The decision will result in “fewer inspections and delays, and will result in significantly more favourable tonnage tax arrangements as the ships will be flagged in an EU member state”, he added.

Other preparations

A number of other companies have announced plans to prepare for Brexit, while not explicitly announcing their departure from the UK. 

Airbus chief executive Tom Enders this week warned that the European aerospace giant could make “very harmful decisions” for Britain if it leaves the EU without a deal. 

Enders branded the UK government’s handling of Brexit a “disgrace” and suggested 14,000 jobs at its sites designing and manufacturing wings at Filton in southwest England and Broughton in north Wales were under threat. 

US car giant Ford later warned that a no-deal scenario “would severely impact Ford’s operations in the UK and across Europe, which potentially could result in an $800 million headwind in 2019″, it said.

Fellow carmaker Jaguar Land Rover also said in a statement it would pause production in Britain for a week after the 29 March departure date “due to potential Brexit disruption”, whatever the outcome.

#Open journalism No news is bad news Support The Journal

Your contributions will help us continue to deliver the stories that are important to you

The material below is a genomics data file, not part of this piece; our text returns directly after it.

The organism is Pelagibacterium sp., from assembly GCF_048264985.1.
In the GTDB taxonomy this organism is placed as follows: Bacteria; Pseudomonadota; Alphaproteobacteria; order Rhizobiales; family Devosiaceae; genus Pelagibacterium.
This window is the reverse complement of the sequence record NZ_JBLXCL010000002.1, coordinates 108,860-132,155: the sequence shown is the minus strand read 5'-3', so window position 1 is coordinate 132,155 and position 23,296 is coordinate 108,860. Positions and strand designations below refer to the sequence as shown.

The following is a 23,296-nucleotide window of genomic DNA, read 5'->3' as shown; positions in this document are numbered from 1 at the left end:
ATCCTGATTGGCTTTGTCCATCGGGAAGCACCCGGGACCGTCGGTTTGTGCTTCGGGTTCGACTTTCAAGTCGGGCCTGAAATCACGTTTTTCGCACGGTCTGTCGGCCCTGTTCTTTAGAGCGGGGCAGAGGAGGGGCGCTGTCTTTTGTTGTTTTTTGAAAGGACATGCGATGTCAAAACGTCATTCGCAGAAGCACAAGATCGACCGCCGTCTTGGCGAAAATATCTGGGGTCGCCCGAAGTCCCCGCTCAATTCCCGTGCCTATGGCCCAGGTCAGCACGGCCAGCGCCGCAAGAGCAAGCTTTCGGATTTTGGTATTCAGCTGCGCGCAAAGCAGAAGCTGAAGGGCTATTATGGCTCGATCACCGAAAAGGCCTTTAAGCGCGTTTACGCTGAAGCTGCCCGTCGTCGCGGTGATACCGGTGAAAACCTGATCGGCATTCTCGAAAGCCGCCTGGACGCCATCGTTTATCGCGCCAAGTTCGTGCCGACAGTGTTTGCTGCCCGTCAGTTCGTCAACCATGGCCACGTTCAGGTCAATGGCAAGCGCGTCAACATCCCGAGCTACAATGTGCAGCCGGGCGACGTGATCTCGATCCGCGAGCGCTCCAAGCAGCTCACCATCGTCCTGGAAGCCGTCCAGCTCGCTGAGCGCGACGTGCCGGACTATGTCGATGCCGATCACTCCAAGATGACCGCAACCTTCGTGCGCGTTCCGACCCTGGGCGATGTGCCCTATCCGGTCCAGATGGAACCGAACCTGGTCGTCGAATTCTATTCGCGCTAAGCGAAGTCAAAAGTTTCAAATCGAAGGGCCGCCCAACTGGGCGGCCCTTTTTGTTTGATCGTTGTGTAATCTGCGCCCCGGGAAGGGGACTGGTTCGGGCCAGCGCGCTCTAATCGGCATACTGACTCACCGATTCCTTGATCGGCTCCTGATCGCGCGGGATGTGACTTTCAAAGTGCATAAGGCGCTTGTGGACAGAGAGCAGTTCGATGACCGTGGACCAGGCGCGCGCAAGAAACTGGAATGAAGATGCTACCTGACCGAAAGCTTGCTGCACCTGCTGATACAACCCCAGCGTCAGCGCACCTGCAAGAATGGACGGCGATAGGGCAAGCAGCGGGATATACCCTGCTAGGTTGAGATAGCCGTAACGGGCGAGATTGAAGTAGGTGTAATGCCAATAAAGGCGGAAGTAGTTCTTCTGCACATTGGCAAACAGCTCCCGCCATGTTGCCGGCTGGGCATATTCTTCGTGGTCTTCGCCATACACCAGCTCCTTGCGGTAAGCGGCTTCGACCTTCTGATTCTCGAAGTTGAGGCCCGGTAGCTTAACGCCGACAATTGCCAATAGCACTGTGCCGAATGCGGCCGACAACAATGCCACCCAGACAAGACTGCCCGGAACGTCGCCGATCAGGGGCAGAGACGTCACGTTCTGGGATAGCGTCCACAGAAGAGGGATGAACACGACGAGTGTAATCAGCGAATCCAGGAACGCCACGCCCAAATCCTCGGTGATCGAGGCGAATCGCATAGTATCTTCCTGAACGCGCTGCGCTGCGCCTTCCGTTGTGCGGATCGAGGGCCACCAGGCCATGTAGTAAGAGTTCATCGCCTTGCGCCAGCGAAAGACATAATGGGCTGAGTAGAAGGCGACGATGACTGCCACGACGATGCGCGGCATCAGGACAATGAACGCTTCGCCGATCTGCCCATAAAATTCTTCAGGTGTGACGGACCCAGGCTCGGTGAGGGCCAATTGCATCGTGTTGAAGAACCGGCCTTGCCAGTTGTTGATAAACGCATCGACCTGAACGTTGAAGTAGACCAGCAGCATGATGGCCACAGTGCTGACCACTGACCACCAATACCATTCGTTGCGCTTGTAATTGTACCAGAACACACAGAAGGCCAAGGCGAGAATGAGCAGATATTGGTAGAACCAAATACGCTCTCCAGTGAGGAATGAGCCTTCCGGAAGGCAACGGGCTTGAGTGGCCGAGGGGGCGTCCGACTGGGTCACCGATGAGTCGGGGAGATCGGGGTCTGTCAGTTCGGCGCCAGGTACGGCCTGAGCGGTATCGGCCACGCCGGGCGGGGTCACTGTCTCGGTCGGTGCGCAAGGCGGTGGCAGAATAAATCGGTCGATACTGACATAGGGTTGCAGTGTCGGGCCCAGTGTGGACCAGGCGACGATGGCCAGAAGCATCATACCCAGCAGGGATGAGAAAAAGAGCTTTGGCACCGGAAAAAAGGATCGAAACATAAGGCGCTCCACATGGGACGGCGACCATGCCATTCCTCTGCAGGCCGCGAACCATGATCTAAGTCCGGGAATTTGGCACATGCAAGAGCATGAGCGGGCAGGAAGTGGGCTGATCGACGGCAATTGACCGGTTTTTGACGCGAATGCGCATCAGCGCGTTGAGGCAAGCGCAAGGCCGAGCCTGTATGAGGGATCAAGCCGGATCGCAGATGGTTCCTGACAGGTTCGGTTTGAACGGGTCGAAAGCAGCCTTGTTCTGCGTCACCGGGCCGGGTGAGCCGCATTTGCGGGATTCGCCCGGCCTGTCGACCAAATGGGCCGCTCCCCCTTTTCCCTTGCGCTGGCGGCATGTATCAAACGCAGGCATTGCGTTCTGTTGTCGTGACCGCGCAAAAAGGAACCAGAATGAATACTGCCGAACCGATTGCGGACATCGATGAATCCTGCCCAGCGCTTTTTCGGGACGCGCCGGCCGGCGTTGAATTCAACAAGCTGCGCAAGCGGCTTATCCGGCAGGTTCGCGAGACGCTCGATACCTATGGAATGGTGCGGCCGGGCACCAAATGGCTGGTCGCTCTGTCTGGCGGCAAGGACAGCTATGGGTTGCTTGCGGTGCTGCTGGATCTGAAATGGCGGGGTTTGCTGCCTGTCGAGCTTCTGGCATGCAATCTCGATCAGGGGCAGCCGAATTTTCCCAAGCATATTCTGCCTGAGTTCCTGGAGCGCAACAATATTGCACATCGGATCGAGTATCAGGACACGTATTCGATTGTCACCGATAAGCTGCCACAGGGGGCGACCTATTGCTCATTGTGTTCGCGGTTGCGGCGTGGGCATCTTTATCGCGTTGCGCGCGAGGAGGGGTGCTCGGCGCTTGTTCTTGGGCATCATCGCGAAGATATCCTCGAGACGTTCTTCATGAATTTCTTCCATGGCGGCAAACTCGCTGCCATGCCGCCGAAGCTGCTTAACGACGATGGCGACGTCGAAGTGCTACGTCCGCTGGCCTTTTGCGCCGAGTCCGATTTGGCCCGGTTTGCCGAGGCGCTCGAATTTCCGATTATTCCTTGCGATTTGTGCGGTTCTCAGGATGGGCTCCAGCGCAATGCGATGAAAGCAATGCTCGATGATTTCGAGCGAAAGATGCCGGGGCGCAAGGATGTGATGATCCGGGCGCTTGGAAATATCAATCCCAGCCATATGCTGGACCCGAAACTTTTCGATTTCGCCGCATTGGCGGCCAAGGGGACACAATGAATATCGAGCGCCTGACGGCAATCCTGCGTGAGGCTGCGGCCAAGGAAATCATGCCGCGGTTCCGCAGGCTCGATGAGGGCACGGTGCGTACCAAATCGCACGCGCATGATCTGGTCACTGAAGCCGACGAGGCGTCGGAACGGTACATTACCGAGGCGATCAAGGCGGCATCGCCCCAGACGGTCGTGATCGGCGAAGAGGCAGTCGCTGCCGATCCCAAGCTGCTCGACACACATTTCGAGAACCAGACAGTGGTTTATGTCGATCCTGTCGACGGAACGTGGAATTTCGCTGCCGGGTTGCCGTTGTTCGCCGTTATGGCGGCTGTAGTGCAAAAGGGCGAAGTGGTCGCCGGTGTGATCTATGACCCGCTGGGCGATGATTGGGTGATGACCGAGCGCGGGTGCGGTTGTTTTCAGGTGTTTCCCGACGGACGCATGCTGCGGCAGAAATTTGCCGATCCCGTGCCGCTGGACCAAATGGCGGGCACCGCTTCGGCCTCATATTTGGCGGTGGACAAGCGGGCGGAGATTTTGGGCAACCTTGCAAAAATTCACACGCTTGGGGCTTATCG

Support us now

The Guardian has also reported that retailers Dixons Carphone and Pets at Home announced plans to shore up suppliers in the event of chaos at British ports.  

Benefits for other countries

Ireland, France, Germany, Luxembourg and the Netherlands have all benefited from companies moving out of London, although the large impact predicted by some on Britain’s financial sector has so far failed to materialise.

Dutch officials are in contact with more than 250 companies about a possible post-Brexit move, the government there said Wednesday.

The Dutch government will announce a final figure in February but “every new arrival of a business, big or small, is a success,” Michiel Bakhuizen, a spokesman for the Netherlands Foreign Investment Agency, told AFP.

What’s next with Brexit? 

Well, after a historic defeat for her Brexit deal, British Prime Minister Theresa May will put her Withdrawal Agreement back before the House of Commons this Tuesday.

A record-breaking 230 MPs voted against the government last week, and May was given just three days to come up with her Plan B. On Monday this week, she announced that her Plan B was to hold another vote on Plan A (a very Brexit means Brexit move).

The strictest opposition from the House of Commons seems to be due to the backstop.

Many pro-Brexit and some pro-Remain MPs have expressed concern about whether the backstop would threaten Northern Ireland’s status within the United Kingdom; others have said that the backstop needs to be time-limited, which EU leaders have said would make the backstop entirely pointless.

With time running out before the 29 March, which is when the UK must legally leave the European Union, the UK government, the EU and Ireland are scrambling for solutions.

With reporting by Gráinne Ní Aodha and  © AFP 2019  

Read next:

COMMENTS (44)

This is YOUR comments community. Stay civil, stay constructive, stay on topic. Please familiarise yourself with our comments policy here before taking part.
write a comment

    Leave a commentcancel